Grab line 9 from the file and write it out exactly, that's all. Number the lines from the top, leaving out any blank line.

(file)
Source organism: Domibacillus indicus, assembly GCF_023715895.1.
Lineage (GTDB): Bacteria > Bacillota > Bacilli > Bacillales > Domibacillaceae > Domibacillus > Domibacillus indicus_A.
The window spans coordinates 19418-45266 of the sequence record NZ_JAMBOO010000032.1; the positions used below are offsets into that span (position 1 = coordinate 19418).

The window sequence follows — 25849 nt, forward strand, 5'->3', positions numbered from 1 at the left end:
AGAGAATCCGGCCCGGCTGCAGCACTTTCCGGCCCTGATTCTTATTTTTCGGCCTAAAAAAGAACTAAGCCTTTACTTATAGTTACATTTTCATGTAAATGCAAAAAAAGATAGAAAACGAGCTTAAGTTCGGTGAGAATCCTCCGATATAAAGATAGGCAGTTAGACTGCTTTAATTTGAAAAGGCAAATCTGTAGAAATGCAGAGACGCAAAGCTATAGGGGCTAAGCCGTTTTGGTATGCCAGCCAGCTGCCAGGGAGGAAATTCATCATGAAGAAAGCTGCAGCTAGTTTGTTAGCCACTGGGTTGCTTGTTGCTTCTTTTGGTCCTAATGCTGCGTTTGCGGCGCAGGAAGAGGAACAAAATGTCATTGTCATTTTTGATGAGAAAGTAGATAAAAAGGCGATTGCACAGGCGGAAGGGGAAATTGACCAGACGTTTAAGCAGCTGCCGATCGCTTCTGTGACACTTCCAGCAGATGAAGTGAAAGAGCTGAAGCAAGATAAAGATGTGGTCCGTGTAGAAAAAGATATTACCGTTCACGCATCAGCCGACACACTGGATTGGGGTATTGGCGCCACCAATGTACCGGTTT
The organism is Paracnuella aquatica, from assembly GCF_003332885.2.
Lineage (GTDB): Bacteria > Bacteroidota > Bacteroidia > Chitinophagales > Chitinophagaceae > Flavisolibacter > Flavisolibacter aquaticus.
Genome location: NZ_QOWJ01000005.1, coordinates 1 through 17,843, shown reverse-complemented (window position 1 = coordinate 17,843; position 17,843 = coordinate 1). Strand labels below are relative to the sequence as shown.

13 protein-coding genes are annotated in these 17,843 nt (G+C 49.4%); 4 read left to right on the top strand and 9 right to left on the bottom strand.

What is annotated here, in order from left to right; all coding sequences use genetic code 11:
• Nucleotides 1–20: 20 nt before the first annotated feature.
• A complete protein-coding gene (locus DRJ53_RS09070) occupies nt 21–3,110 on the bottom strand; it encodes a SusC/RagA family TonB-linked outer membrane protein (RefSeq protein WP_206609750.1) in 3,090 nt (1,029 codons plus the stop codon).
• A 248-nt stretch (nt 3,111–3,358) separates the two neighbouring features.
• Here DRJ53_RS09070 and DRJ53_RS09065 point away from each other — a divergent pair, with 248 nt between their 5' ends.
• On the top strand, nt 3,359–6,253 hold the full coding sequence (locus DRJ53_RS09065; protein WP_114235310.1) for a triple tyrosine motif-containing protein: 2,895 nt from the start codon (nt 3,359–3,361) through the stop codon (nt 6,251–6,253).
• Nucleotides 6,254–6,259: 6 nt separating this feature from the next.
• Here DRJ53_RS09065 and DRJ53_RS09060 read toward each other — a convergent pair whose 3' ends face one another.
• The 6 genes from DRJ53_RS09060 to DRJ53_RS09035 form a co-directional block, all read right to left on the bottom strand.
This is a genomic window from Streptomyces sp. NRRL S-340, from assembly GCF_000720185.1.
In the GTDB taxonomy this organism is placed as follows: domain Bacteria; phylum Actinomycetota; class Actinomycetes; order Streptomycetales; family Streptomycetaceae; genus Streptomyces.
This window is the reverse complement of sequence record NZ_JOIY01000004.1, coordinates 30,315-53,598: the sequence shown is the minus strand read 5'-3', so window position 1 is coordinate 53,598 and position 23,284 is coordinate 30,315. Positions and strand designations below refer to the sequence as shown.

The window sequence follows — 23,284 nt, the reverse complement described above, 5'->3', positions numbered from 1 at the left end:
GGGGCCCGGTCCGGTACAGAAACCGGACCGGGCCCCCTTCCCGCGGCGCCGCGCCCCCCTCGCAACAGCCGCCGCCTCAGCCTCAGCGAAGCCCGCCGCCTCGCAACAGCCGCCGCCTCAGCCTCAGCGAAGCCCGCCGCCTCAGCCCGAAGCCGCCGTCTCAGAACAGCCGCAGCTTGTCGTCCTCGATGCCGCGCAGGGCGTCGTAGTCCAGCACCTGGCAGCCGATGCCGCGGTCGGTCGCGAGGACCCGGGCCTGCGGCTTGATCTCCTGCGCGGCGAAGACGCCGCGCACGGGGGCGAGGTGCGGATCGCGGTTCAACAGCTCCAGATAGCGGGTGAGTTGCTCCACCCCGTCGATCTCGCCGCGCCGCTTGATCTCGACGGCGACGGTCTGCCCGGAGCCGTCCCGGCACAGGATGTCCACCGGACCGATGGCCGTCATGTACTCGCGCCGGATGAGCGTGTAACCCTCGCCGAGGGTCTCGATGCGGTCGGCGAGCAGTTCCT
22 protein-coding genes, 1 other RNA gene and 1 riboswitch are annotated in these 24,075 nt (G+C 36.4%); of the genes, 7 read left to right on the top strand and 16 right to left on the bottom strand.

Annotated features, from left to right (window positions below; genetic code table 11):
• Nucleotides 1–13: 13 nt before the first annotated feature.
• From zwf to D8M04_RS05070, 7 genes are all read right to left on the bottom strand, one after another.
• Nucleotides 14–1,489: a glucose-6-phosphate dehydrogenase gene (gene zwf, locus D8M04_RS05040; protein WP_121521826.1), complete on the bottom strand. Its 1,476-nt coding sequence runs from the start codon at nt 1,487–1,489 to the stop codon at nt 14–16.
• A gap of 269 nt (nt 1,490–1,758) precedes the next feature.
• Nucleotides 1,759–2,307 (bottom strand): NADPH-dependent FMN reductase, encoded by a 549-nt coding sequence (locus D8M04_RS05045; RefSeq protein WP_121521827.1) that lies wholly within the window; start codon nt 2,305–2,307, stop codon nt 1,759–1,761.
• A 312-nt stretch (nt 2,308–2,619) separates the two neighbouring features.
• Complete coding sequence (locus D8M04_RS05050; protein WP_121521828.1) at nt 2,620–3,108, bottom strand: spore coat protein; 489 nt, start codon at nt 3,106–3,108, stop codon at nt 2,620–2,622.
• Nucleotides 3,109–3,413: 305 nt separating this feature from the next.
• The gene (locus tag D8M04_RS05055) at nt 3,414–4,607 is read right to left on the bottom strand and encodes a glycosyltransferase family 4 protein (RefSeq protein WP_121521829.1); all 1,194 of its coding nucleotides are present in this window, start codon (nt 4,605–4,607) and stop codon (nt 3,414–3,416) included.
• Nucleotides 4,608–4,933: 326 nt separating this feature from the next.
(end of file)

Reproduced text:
13 protein-coding genes are annotated in these 17,843 nt (G+C 49.4%); 4 read left to right on the top strand and 9 right to left on the bottom strand.